President Joe Biden fired Social Security Commissioner Andrew Saul — who was appointed by former President Donald Trump — after he refused to resign, White House sources announced Friday.
“Since taking office, Commissioner Saul has undermined and politicized Social Security disability benefits, terminated the agencies telework policy that was utilized by up to 25 percent of the agency’s workforce, not repaired SSA’s relationships with relevant federal employee unions, including in the context of COVID-19 workplace safety planning, reduced due process protections for benefits appeals hearings, and taken other actions that run contrary to the mission of the agency and the president’s policy agenda,” an official said.
The official said Biden also asked for the resignation of Saul’s deputy, David Black, who agreed to do so.
Kilolo Kijakazi, the deputy commissioner for the SSA’s retirement and disability policy, will serve as interim commissioner until a permanent one is selected.
Kijakazi previously worked as a fellow at the Urban Institute, a program officer for the Ford Foundation, and a senior policy analyst for the Center on Budget and Policy Priorities. A search for commissioner and deputy commissioner will be conducted.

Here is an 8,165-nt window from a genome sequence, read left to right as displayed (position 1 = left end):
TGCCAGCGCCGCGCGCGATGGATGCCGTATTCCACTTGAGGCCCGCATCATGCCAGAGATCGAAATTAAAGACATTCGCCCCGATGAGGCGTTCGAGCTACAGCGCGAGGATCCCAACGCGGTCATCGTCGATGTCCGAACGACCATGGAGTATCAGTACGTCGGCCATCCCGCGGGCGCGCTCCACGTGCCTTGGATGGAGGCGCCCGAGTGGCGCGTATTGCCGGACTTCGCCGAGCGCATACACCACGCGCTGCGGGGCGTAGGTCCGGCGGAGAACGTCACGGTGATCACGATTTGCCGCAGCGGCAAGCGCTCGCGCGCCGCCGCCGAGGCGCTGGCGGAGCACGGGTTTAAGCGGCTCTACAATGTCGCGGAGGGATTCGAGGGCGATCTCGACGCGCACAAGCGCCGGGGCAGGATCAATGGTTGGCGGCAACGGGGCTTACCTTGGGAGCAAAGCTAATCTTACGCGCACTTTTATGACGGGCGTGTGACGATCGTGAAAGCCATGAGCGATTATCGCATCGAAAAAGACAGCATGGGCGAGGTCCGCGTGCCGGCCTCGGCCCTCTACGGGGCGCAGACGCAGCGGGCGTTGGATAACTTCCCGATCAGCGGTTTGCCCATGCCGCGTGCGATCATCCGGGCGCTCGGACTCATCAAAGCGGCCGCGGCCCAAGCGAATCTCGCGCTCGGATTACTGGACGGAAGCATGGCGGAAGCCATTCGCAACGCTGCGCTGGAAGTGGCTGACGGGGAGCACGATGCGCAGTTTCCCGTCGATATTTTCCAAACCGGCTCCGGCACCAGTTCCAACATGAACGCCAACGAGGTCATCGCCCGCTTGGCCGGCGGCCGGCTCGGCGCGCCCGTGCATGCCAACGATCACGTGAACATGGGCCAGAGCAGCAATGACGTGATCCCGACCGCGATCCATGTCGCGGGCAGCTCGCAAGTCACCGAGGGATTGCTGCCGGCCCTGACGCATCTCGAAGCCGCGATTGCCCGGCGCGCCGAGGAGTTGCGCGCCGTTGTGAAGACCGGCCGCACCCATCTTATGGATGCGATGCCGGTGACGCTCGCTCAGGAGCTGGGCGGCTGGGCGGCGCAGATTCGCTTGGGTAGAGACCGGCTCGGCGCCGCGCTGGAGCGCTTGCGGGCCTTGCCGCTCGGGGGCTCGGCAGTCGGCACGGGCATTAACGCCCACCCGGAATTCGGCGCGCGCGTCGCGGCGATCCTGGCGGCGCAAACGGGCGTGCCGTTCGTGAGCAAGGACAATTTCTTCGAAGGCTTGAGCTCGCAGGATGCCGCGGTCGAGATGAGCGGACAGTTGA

Saul said he wouldn’t leave his post, though, saying Biden doesn’t have the authority to remove him. He said he plans to report to work Monday morning.
“I consider myself the term-protected commissioner of Social Security,” he told The Post. “This was the first I or my deputy knew this was coming. It was a bolt of lightning no one expected. And right now it’s left the agency in complete turmoil.”
The White House said the recent Supreme Court case that enabled Biden to fire the director of the Federal Housing Finance Agency also gave him the power to fire Saul, whose term was supposed to last until January 2025.